recent report by the Law School Admission Council analyzing ABA law school applicants for the years 2011-2015 found that only 20 percent of law school applicants were over the age of 30. How many of that 20 percent are moms with two toddlers running around at home? Surely a much smaller percentage. I can count myself in that smaller percentage of ambitious (or foolish, some would say) applicants. The split actuality of being both young and older has been the most unique experience of my life.
I’m only one semester into law school; this makes me young. I’m learning the language of law — the demurrers and Erie Doctrines, the parol evidence rules and Bluebook citations — just as a baby learns the language of mama and dada, Sesame Street and “Twinkle, Twinkle”. My classmates, mostly in their early twenties, mostly right out of undergrad and mostly very endearing in their perception of stress, are my comrades. Together, we stressed about the concepts of contract law, about the research for our memos and about final exams. The shared experience of being young law students has bonded us. Some of us are interested in criminal law, some public interest law, others corporate litigation, but we all must persevere through the next three years of law school together. It’s the experience of camaraderie with these classmates that makes me feel young, insomuch that I feel I know very little. I’m an immature legal scholar. With the same naive eyes and ears as those classmates 13 years my junior, I listen to my professors explain the significance of summary judgment and the Federal Rules of Civil Procedure. I am equally awed by the depth of their legal knowledge and the incisiveness of their instruction. Here, among this company, I’m no more than a young law student, with little more than an inkling of what my future legal career may hold.
And then I step outside. I hustle to my car so I can pick up my kids from daycare. As quickly as I put on my coat, I’m no longer young. My post-class evening routine differs so greatly from my classmates that they often look at me with bewilderment. I match their stories of 1L happy hours with daycare pickups and chicken nugget dinners. You might think that being an older law student, with limited time, kids, a mortgage and more than 8 years between degrees, puts me at a disadvantage. The reality is that I’m 100 percent efficient with the limited time I have to read and write and study. Procrastination is not an option anymore. The what-ifs are exponential with two children in the mix, and I’m constantly shuffling my study time to suffice. I cannot re-read a case many times over, or re-draft the discussion section of my memo. I can’t scour YouTube watching videos that help me better understand the statute of frauds or check out extra books from the library and practice hypos. I simply do not have the time. I trust my gut that I understand the concepts I’m being taught, that I’ve spotted the correct issues in a case and that the structure of my legal research is clear and concise.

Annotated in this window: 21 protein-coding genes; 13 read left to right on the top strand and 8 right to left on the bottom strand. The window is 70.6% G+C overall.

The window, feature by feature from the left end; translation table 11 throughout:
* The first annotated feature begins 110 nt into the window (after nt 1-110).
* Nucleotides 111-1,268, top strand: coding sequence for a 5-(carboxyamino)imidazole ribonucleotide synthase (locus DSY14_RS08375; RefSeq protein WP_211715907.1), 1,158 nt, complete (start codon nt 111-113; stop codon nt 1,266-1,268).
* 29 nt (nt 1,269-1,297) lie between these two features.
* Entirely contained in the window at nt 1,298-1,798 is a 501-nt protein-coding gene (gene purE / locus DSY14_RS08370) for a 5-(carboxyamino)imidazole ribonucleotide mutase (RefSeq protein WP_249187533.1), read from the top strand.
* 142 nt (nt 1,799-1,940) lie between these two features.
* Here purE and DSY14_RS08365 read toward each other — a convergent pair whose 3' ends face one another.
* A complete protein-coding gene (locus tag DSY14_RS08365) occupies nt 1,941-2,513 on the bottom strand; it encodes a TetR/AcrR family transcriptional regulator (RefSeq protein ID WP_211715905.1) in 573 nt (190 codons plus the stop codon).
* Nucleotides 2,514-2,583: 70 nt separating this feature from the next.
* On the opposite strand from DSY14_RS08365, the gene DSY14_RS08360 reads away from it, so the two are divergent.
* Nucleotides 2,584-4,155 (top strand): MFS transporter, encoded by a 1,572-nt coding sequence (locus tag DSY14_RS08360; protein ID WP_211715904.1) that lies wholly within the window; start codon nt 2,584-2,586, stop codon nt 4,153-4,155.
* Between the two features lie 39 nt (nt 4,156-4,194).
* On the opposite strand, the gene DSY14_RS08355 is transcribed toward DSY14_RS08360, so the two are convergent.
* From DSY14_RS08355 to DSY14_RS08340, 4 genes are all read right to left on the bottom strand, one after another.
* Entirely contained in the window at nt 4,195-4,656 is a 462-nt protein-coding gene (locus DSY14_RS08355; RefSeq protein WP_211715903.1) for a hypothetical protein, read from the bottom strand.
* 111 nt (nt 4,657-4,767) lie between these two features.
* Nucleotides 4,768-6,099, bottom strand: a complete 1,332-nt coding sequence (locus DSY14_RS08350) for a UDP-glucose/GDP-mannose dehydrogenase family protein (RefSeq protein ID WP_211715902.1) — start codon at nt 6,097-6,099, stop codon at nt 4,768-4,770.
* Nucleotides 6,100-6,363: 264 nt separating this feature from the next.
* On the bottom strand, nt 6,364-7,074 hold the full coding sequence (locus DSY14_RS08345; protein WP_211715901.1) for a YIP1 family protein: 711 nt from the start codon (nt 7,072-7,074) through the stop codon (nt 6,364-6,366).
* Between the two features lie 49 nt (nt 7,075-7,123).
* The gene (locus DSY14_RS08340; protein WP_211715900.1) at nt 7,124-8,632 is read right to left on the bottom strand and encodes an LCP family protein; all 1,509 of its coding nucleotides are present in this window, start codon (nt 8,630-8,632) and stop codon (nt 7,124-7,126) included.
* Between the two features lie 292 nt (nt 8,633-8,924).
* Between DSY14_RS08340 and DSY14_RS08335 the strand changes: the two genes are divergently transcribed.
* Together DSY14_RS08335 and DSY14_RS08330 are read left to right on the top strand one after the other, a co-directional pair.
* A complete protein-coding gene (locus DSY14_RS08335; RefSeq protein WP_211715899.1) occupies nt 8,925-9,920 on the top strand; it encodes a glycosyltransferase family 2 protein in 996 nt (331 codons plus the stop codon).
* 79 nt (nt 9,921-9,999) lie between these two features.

While my stories of middle-of-the-night wakeups, breakfast cereal spills and rogue Thomas the Tank Engine books in my backpack are bewildering and humorous to my classmates, what they also cannot fully understand is the satisfying mental relief gained by playing superheroes with toddlers after a long day of learning about consideration, negligence, and compulsory joinders. When your cost of living loans are borrowed to not only cover your own cost of living, but the cost of raising other living beings, there’s an added appreciation for every cent you’ll repay. I feel fortunate that life paused my law school dreams for 10 years. I may be squinting at the blackboard a bit more than I would have 10 years ago, but my vision is more sharply in focus than ever before.
The older I get, the younger I feel. Thanks, law school. D
Bridget Mead is currently a 1L at the Thomas R. Kline School of Law at Drexel University in Philadelphia. Her legal interests include immigration and child advocacy law. When she isn’t playing with her kids or reading case law, Mead tries to fit in some quality time outside, running or hiking. Mead can be reached at BridgetMead@gmail.com.